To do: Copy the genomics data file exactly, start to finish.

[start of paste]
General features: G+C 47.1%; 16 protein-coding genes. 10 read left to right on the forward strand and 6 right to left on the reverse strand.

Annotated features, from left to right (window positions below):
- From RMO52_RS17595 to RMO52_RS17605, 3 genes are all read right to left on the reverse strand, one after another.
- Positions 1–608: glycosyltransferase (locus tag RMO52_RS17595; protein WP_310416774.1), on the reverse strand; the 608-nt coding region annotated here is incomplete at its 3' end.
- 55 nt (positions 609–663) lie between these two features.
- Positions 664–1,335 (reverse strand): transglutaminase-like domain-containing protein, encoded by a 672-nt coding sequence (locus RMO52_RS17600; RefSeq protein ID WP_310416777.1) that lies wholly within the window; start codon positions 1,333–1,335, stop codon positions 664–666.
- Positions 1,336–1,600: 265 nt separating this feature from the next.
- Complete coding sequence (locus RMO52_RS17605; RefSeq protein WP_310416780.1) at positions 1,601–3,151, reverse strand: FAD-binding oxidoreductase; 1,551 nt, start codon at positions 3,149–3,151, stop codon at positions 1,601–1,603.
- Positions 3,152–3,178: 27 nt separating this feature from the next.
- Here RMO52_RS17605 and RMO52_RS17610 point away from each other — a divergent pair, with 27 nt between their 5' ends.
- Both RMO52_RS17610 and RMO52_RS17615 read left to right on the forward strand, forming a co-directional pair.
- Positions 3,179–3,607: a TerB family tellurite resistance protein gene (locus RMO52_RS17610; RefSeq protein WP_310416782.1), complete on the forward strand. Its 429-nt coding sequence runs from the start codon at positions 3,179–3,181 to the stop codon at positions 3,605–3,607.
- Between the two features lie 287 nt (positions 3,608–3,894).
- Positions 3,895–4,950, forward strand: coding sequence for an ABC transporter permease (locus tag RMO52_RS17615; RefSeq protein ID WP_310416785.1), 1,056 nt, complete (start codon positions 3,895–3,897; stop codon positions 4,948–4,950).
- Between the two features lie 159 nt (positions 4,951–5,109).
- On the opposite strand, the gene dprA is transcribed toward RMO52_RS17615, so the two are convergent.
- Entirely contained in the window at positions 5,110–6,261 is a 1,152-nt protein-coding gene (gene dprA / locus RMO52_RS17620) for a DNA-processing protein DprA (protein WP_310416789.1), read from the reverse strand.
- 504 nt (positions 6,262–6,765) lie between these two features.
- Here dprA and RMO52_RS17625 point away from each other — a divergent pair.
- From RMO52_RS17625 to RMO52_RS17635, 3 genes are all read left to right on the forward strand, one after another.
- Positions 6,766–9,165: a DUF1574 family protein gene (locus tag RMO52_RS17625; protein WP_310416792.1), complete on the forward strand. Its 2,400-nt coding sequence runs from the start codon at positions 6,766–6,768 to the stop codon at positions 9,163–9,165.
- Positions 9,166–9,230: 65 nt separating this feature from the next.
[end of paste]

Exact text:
General features: G+C 47.1%; 16 protein-coding genes. 10 read left to right on the forward strand and 6 right to left on the reverse strand.

Annotated features, from left to right (window positions below):
- From RMO52_RS17595 to RMO52_RS17605, 3 genes are all read right to left on the reverse strand, one after another.
- Positions 1–608: glycosyltransferase (locus tag RMO52_RS17595; protein WP_310416774.1), on the reverse strand; the 608-nt coding region annotated here is incomplete at its 3' end.
- 55 nt (positions 609–663) lie between these two features.
- Positions 664–1,335 (reverse strand): transglutaminase-like domain-containing protein, encoded by a 672-nt coding sequence (locus RMO52_RS17600; RefSeq protein ID WP_310416777.1) that lies wholly within the window; start codon positions 1,333–1,335, stop codon positions 664–666.
- Positions 1,336–1,600: 265 nt separating this feature from the next.
- Complete coding sequence (locus RMO52_RS17605; RefSeq protein WP_310416780.1) at positions 1,601–3,151, reverse strand: FAD-binding oxidoreductase; 1,551 nt, start codon at positions 3,149–3,151, stop codon at positions 1,601–1,603.
- Positions 3,152–3,178: 27 nt separating this feature from the next.
- Here RMO52_RS17605 and RMO52_RS17610 point away from each other — a divergent pair, with 27 nt between their 5' ends.
- Both RMO52_RS17610 and RMO52_RS17615 read left to right on the forward strand, forming a co-directional pair.
- Positions 3,179–3,607: a TerB family tellurite resistance protein gene (locus RMO52_RS17610; RefSeq protein WP_310416782.1), complete on the forward strand. Its 429-nt coding sequence runs from the start codon at positions 3,179–3,181 to the stop codon at positions 3,605–3,607.
- Between the two features lie 287 nt (positions 3,608–3,894).
- Positions 3,895–4,950, forward strand: coding sequence for an ABC transporter permease (locus tag RMO52_RS17615; RefSeq protein ID WP_310416785.1), 1,056 nt, complete (start codon positions 3,895–3,897; stop codon positions 4,948–4,950).
- Between the two features lie 159 nt (positions 4,951–5,109).
- On the opposite strand, the gene dprA is transcribed toward RMO52_RS17615, so the two are convergent.
- Entirely contained in the window at positions 5,110–6,261 is a 1,152-nt protein-coding gene (gene dprA / locus RMO52_RS17620) for a DNA-processing protein DprA (protein WP_310416789.1), read from the reverse strand.
- 504 nt (positions 6,262–6,765) lie between these two features.
- Here dprA and RMO52_RS17625 point away from each other — a divergent pair.
- From RMO52_RS17625 to RMO52_RS17635, 3 genes are all read left to right on the forward strand, one after another.
- Positions 6,766–9,165: a DUF1574 family protein gene (locus tag RMO52_RS17625; protein WP_310416792.1), complete on the forward strand. Its 2,400-nt coding sequence runs from the start codon at positions 6,766–6,768 to the stop codon at positions 9,163–9,165.
- Positions 9,166–9,230: 65 nt separating this feature from the next.